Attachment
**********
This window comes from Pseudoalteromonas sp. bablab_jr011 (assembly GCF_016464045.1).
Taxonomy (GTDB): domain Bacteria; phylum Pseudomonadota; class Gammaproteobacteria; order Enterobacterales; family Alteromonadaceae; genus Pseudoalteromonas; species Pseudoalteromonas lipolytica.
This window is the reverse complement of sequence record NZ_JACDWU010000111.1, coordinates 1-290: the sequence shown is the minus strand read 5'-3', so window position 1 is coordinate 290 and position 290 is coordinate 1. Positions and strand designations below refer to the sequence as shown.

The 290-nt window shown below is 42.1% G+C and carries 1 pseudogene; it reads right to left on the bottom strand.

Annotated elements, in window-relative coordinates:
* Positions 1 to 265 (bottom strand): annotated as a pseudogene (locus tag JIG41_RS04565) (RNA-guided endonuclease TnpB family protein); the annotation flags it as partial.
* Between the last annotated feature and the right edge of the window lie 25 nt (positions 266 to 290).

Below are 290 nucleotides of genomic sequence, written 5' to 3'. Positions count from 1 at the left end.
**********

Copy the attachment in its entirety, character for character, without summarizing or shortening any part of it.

This window comes from Pseudoalteromonas sp. bablab_jr011 (assembly GCF_016464045.1).
Taxonomy (GTDB): domain Bacteria; phylum Pseudomonadota; class Gammaproteobacteria; order Enterobacterales; family Alteromonadaceae; genus Pseudoalteromonas; species Pseudoalteromonas lipolytica.
This window is the reverse complement of sequence record NZ_JACDWU010000111.1, coordinates 1-290: the sequence shown is the minus strand read 5'-3', so window position 1 is coordinate 290 and position 290 is coordinate 1. Positions and strand designations below refer to the sequence as shown.

The 290-nt window shown below is 42.1% G+C and carries 1 pseudogene; it reads right to left on the bottom strand.

Annotated elements, in window-relative coordinates:
* Positions 1 to 265 (bottom strand): annotated as a pseudogene (locus tag JIG41_RS04565) (RNA-guided endonuclease TnpB family protein); the annotation flags it as partial.
* Between the last annotated feature and the right edge of the window lie 25 nt (positions 266 to 290).

Below are 290 nucleotides of genomic sequence, written 5' to 3'. Positions count from 1 at the left end.